Spanish Rome, 1500-1700

By Pierson, Peter | The Catholic Historical Review, October 2002 | Go to article overview

Spanish Rome, 1500-1700


Pierson, Peter, The Catholic Historical Review


Spanish Rome, 1500-1700. By Thomas James Dandelet. (New Haven: Yale University Press. 2001. Pp. x, 278. $35.00.)

Strong in original material if weak in broader context, this remains an important book about a recurring historical topic, the relations between the Spanish empire and Rome, that has previously lacked a focused study. Its strengths lie in its depiction of Roman life in the sixteenth and seventeenth centuries, the waxing and waning of the Spanish population in Rome, and the treatment of Rome in Spanish literature and imagination. It is solid on the presence of Spaniards among the Roman clergy, from the obvious like Ignatius Loyola, to the many others who served and preached. It catalogues the cardinals who enjoyed Spanish benefices and pensions for themselves and their kin and supported the interests of the Spanish monarchy. The chapter on piety makes good use of bequests in wills and treats well the concern of Spaniards from kings to commoners for the canonization of their countrymen, such as St. Theresa of Avila. But in describing the canonization of Diego of AlcalA, the author's seeming effort to appear matter-of-fact leaves the case looking slightly ridiculous.

It is in matters of high policy and statecraft that the weaknesses appear, above all on the Spanish side. While the use of Avvisi from the Vatican archives imparts a sense of immediacy to personalities, aims, policies, and events, they are not always reliable, especially when it comes to interpretation. To the author, the relations of Spanish kings and Roman pontiffs seem less tense than they do to most scholars. Materials from Spanish archives have been mined, though the limited selection leads to a tunnel vision that, had better secondary sources been consulted, could easily have been avoided. The citation of documents falls short: few are dated, though folio numbers are provided when available. It would certainly have helped if he gave dates or other indicators to unfoliated documents. (While the Spanish Archive at Simancas is catching up, documents I had photocopied from "Estado Roma" in 1971 did lack folio numbers.) A date would certainly have helped for one document the author quotes (p. 74) from Simancas (AGS, Estado, Roma, leg. 924, unfoliated), from Philip II to Gregory XIII, probably 1574, about what seem to be annual military costs. …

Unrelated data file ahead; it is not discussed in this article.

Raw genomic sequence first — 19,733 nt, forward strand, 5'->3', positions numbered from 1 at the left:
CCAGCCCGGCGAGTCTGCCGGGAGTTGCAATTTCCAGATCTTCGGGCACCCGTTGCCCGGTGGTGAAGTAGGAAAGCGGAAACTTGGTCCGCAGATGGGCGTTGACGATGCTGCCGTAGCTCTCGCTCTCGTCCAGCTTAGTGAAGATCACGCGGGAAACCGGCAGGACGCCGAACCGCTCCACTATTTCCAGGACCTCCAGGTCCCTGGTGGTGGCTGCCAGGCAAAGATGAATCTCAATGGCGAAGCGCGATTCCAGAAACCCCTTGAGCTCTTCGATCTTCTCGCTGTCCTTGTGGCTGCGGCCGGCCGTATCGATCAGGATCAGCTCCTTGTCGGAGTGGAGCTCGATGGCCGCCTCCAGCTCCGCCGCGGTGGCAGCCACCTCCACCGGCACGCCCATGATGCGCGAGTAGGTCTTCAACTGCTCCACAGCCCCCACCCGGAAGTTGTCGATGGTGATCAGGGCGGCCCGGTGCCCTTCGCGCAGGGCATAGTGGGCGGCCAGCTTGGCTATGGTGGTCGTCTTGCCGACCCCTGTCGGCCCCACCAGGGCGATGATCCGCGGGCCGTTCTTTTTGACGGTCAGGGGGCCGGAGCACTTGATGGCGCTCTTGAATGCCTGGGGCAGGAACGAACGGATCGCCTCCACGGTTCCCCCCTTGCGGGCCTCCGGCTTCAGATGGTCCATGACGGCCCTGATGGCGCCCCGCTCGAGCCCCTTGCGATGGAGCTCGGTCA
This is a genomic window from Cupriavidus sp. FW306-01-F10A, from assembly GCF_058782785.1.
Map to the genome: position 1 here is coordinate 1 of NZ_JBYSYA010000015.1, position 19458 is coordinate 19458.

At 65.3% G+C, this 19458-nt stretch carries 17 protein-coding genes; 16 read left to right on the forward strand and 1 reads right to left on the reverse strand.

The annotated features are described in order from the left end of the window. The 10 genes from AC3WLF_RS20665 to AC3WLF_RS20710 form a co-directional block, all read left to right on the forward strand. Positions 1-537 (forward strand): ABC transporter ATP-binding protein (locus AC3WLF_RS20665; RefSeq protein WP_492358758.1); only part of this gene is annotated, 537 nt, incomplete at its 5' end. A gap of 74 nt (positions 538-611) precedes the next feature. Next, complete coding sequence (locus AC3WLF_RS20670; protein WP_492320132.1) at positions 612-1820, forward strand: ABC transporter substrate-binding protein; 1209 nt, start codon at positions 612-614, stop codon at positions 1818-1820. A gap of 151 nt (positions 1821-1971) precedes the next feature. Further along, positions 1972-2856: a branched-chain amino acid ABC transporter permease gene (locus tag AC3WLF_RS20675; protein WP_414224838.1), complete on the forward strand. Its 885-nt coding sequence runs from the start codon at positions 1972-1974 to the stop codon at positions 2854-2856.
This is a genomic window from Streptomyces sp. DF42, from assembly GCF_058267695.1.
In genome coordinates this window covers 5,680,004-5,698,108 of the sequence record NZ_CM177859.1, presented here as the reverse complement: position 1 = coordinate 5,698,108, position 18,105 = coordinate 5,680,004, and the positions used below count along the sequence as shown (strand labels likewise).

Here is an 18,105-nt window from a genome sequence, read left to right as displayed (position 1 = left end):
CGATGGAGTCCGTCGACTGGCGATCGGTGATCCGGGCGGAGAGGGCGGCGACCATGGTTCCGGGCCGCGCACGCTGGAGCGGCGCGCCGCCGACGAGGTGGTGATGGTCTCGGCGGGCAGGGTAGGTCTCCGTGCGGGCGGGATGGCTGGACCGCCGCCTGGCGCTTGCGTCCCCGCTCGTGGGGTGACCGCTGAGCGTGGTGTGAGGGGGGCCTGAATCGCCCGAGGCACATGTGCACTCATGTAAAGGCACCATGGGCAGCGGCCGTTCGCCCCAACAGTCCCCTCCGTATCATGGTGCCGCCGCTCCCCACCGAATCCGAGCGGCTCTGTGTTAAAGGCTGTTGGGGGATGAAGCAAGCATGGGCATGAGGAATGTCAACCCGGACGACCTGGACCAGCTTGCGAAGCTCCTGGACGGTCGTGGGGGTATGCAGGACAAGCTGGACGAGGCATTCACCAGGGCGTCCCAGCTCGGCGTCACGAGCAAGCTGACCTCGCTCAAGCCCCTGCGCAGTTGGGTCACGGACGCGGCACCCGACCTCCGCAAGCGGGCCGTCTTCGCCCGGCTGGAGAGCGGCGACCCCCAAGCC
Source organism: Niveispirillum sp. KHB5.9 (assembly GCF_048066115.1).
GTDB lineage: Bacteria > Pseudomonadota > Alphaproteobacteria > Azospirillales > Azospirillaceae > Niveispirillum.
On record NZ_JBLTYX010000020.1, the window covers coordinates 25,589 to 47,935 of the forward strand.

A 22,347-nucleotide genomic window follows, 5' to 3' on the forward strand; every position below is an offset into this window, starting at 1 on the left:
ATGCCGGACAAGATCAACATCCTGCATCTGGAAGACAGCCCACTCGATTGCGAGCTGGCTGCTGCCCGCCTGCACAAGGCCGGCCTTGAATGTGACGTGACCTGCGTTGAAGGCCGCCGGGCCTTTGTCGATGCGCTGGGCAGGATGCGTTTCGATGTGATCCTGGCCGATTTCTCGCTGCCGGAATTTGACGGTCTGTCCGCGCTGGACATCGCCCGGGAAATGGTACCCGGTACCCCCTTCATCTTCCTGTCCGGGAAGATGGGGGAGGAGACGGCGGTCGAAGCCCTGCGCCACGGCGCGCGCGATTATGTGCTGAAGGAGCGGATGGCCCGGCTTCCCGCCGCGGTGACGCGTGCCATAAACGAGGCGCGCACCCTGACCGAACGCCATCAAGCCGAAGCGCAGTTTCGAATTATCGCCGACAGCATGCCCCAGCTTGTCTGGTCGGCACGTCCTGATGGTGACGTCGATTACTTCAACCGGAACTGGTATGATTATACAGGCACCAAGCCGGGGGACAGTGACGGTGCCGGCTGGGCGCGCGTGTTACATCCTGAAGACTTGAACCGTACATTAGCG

The rest of this article is only available to active members of Questia

Sign up now for a free, 1-day trial and receive full access to:

  • Questia's entire collection
  • Automatic bibliography creation
  • More helpful research tools like notes, citations, and highlights
  • Ad-free environment

Already a member? Log in now.

Notes for this article

Add a new note
If you are trying to select text to create highlights or citations, remember that you must now click or tap on the first word, and then click or tap on the last word.
One moment ...
Default project is now your active project.
Project items

Items saved from this article

This article has been saved
Highlights (0)
Some of your highlights are legacy items.

Highlights saved before July 30, 2012 will not be displayed on their respective source pages.

You can easily re-create the highlights by opening the book page or article, selecting the text, and clicking “Highlight.”

Citations (0)
Some of your citations are legacy items.

Any citation created before July 30, 2012 will labeled as a “Cited page.” New citations will be saved as cited passages, pages or articles.

We also added the ability to view new citations from your projects or the book or article where you created them.

Notes (0)
Bookmarks (0)

You have no saved items from this article

Project items include:
  • Saved book/article
  • Highlights
  • Quotes/citations
  • Notes
  • Bookmarks
Notes
Cite this article

Cited article

Style
Citations are available only to our active members.
Sign up now to cite pages or passages in MLA, APA and Chicago citation styles.

(Einhorn, 1992, p. 25)

(Einhorn 25)

1

1. Lois J. Einhorn, Abraham Lincoln, the Orator: Penetrating the Lincoln Legend (Westport, CT: Greenwood Press, 1992), 25, http://www.questia.com/read/27419298.

Cited article

Spanish Rome, 1500-1700
Settings

Settings

Typeface
Text size Smaller Larger Reset View mode
Search within

Search within this article

Look up

Look up a word

  • Dictionary
  • Thesaurus
Please submit a word or phrase above.
Print this page

Print this page

Why can't I print more than one page at a time?

Full screen

matching results for page

Cited passage

Style
Citations are available only to our active members.
Sign up now to cite pages or passages in MLA, APA and Chicago citation styles.

"Portraying himself as an honest, ordinary person helped Lincoln identify with his audiences." (Einhorn, 1992, p. 25).

"Portraying himself as an honest, ordinary person helped Lincoln identify with his audiences." (Einhorn 25)

"Portraying himself as an honest, ordinary person helped Lincoln identify with his audiences."1

1. Lois J. Einhorn, Abraham Lincoln, the Orator: Penetrating the Lincoln Legend (Westport, CT: Greenwood Press, 1992), 25, http://www.questia.com/read/27419298.

Cited passage

Thanks for trying Questia!

Please continue trying out our research tools, but please note, full functionality is available only to our active members.

Your work will be lost once you leave this Web page.

For full access in an ad-free environment, sign up now for a FREE, 1-day trial.

Already a member? Log in now.